Productivity growth in developed countries has been slowing down, threatening to cause a long-term stagnation in living standards. One contributing factor could be that it’s getting more expensive to find new scientific and technological ideas. Economists Nicholas Bloom, Charles I. Jones, John Van Reenen and Michael Webb recently tried to measure innovation in various fields and found that more and more researchers were needed to produce the same pace of discovery.
A recent study looked at the way National Institutes of Health research grants are awarded, and finds a major inefficiency — too many dollars are flowing to big, famous laboratories. The study found that — unsurprisingly — prestigious institutions like Harvard and Stanford get more funding than low-ranked institutions like the University of North Dakota or the University of Mississippi. It also found that the less-prestigious institutions tend to do more with less.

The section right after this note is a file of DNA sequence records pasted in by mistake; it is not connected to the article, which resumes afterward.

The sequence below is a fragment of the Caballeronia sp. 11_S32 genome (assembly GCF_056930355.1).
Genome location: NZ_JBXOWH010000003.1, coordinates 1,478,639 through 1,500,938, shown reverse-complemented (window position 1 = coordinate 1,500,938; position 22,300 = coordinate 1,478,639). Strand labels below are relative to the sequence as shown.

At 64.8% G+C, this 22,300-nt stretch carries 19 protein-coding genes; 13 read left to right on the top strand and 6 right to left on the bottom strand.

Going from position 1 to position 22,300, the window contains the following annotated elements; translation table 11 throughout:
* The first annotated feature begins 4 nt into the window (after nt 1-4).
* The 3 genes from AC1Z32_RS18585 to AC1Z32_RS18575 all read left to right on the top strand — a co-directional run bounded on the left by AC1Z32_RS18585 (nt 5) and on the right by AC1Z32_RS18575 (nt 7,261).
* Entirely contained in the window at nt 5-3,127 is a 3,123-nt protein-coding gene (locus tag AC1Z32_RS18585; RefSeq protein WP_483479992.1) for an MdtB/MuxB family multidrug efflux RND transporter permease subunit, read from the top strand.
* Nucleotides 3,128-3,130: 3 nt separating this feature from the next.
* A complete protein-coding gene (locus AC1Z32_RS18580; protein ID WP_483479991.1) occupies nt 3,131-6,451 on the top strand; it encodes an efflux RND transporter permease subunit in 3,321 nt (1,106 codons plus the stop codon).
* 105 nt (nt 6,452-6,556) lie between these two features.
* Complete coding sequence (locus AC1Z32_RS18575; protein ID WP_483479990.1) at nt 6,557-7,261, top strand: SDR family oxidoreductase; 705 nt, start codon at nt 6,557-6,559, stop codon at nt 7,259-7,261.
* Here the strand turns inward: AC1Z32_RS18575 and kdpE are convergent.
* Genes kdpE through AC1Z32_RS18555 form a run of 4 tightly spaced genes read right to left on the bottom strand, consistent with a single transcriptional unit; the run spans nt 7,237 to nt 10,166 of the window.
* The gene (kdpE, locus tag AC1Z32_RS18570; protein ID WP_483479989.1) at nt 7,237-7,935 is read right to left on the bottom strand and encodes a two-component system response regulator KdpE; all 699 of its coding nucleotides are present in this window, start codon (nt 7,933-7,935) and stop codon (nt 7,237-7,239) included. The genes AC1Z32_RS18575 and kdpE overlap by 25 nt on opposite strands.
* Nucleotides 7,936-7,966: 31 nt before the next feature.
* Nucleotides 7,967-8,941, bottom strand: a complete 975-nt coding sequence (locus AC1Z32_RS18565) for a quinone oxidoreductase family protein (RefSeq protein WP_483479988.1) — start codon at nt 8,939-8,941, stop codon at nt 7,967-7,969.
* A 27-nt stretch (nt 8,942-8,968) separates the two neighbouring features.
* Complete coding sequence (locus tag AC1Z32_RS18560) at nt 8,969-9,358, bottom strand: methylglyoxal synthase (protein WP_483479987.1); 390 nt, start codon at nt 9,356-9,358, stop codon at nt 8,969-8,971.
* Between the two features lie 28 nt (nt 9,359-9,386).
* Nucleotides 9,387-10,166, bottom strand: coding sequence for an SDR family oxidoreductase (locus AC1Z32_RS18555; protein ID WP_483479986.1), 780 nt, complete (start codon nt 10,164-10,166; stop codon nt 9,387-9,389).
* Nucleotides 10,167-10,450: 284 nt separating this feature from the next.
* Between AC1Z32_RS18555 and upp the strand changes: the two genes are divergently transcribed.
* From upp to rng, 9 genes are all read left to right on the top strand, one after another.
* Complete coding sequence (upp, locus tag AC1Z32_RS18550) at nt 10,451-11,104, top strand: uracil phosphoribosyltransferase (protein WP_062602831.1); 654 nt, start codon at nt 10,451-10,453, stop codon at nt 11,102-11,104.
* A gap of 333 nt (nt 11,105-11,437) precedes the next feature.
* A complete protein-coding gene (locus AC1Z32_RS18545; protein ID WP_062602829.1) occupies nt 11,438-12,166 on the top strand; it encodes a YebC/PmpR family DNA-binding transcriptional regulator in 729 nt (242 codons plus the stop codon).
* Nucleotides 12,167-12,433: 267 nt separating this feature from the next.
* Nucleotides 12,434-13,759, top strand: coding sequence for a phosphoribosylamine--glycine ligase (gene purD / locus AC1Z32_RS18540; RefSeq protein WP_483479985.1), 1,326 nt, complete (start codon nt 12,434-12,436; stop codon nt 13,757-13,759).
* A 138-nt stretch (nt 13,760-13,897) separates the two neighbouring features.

Based on citation impact — the number of citations given to papers published as a result of the grants, adjusted for the quality of the journals in which the citations occur — West Virginia University rated third highest in cost-effective research rankings.